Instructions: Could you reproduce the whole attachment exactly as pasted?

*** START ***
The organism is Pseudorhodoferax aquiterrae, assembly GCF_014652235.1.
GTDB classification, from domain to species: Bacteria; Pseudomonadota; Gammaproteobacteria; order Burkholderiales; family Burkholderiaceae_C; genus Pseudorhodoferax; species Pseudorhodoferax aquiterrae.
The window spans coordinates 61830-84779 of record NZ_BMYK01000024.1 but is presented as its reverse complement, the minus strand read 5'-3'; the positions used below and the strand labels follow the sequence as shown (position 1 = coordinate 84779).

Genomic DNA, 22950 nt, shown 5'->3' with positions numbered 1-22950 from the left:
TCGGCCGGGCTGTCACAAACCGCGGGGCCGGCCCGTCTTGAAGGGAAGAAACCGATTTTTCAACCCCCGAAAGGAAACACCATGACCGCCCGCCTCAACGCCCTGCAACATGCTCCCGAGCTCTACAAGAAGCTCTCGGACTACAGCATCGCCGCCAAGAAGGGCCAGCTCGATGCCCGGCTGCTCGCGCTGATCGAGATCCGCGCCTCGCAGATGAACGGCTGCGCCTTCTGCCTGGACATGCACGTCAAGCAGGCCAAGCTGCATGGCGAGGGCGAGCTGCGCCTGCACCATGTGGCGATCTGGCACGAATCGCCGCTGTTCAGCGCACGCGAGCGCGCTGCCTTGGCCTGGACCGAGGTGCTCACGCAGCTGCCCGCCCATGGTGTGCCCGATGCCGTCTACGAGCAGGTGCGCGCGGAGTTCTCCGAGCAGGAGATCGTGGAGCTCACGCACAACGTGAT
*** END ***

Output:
The organism is Pseudorhodoferax aquiterrae, assembly GCF_014652235.1.
GTDB classification, from domain to species: Bacteria; Pseudomonadota; Gammaproteobacteria; order Burkholderiales; family Burkholderiaceae_C; genus Pseudorhodoferax; species Pseudorhodoferax aquiterrae.
The window spans coordinates 61830-84779 of record NZ_BMYK01000024.1 but is presented as its reverse complement, the minus strand read 5'-3'; the positions used below and the strand labels follow the sequence as shown (position 1 = coordinate 84779).

Genomic DNA, 22950 nt, shown 5'->3' with positions numbered 1-22950 from the left:
TCGGCCGGGCTGTCACAAACCGCGGGGCCGGCCCGTCTTGAAGGGAAGAAACCGATTTTTCAACCCCCGAAAGGAAACACCATGACCGCCCGCCTCAACGCCCTGCAACATGCTCCCGAGCTCTACAAGAAGCTCTCGGACTACAGCATCGCCGCCAAGAAGGGCCAGCTCGATGCCCGGCTGCTCGCGCTGATCGAGATCCGCGCCTCGCAGATGAACGGCTGCGCCTTCTGCCTGGACATGCACGTCAAGCAGGCCAAGCTGCATGGCGAGGGCGAGCTGCGCCTGCACCATGTGGCGATCTGGCACGAATCGCCGCTGTTCAGCGCACGCGAGCGCGCTGCCTTGGCCTGGACCGAGGTGCTCACGCAGCTGCCCGCCCATGGTGTGCCCGATGCCGTCTACGAGCAGGTGCGCGCGGAGTTCTCCGAGCAGGAGATCGTGGAGCTCACGCACAACGTGAT